[Transcribed from The National Gazetteer of Great Britain and Ireland 1868]
by Colin Hinson ©2013
"DODDINGTON, a parish in the hundred of North Witchford, Isle of Ely, in the county of Cambridge, 2 miles south-west of the Wimblington station on the Great Eastern railway, and 4 north of Chatteris. It is situated on the main road from the latter town to March, its post town, and contains Benwick, Wimblington, and the North Witchford Union workhouse. The living is a rectory* in the diocese of Ely, value with the curacies of March and Benwick annexed, £7,306, in the patronage of Sir H. Peyton, Bart., who is also lord of the manor. The benefice is the richest in the kingdom. The church is dedicated to St. Mary. The Baptists and Methodists have each a chapel. There is an endowed free school, and a National charity school for both sexes. The charities amount to £903 per annum, which includes Walden's school."
"BENWICK, a chapelry in the parish of Doddington, and hundred of North Witchford, in the Isle of Ely, in the county of Cambridge, 6 miles to the south-west of March, its post town. The living is a perpetual curacy annexed to the rectory of Doddington, in the diocese of Ely. The church is dedicated to St. James.
(See also Benwick Parish pages)"
"CHAINBRIDGE, a hamlet in the parish of Doddington in the hundred of North Witchford, Isle of Ely, in the county of Cambridge, 2½ miles north of March."
"MARCH, a chapelry, post and small market town, in the parish of Doddington, hundred of North Witchford, Isle of Ely, county Cambridge, 9 miles south-west of Wisbech, and 29 north by west of Cambridge. It has a station on the Great Eastern line of railway. It is a prosperous and improving town, situated on the banks of the navigable river Nen, which is crossed by a bridge at the north end of the town. March has derived considerable advantage from the draining of the fen lands, in connection with which excellent roads passable at all seasons of the year have been formed. The surrounding country is flat but very fertile, producing excellent crops. The town is well paved and lighted with gas. It contains several good houses and commodious inns, with a good market place, three banks, savings-bank, and a guildhall situated in High-street. This last is a modern building, in which are held the manorial courts, also the county courts. A brisk trade is done in corn, coal, and timber. Urns and coins of Antoninus, and other of the Roman emperors, were found herein 1730. The living is a curacy annexed to the rectory* of Doddington, in the diocese of Ely. The church, dedicated to St. Wendreda, is a very ancient structure, with a spired tower at the west end. It is said to have been erected in 1343 by an indulgence granted by the Pope to all who should contribute to it. In the interior of the church are some tombs of great antiquity. The register dates from 1655. The charities produce upwards of £600 per annum, appropriated in various ways by an order of the Court of Chancery decreed in 1851. There are National and infant schools. Neale's grammar school, founded in 1696, is endowed with 33 acres of land in White's Fen. The almshouses situated near the church are of recent erection. The Baptists, Independents, and Wesleyan Methodists have each a place of worship. Market day is Wednesday. Fairs are held on the Monday prior to Whit-Sunday and the third Tuesday in October, each continuing for three days.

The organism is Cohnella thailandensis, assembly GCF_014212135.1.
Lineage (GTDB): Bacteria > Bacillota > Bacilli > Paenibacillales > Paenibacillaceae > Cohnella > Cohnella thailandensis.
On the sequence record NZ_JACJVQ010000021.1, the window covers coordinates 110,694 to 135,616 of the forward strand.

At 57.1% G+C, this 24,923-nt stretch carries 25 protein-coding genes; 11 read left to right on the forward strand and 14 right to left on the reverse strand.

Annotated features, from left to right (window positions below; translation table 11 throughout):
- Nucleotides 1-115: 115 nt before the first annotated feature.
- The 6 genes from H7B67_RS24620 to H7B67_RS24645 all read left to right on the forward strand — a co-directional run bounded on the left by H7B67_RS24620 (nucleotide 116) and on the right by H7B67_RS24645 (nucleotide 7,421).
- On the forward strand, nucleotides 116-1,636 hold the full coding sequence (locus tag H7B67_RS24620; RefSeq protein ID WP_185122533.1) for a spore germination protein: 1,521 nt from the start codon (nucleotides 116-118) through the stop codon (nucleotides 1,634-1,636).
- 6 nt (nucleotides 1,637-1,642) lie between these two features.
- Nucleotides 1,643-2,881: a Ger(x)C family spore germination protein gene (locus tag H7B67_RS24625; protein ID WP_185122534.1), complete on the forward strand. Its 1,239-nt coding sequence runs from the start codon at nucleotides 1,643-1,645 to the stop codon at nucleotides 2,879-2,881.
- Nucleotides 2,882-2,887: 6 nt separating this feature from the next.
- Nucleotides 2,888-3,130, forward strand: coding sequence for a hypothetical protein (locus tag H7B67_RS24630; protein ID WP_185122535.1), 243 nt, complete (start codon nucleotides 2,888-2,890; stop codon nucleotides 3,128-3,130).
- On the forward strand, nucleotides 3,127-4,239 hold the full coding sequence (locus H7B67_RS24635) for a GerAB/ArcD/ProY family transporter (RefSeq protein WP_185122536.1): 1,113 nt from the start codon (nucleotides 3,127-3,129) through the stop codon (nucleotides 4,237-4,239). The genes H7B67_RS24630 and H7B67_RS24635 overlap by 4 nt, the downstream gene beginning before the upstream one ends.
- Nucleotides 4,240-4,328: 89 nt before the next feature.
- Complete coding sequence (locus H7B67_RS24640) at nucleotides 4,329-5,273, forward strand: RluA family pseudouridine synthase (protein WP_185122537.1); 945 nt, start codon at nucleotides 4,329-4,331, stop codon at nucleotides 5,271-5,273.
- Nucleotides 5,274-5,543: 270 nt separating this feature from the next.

See also the March Parish page."
"WIMBLINGTON, a hamlet in the parish of Doddington, hundred of North Witchford, county Cambridge, 3½ miles south of March. It is a station on the Cambridge, March, and Wisbech branch of the Great Eastern railway.
See also the Wimblington Parish page."
[Transcribed and edited information from The National Gazetteer of Great Britain and Ireland - 1868]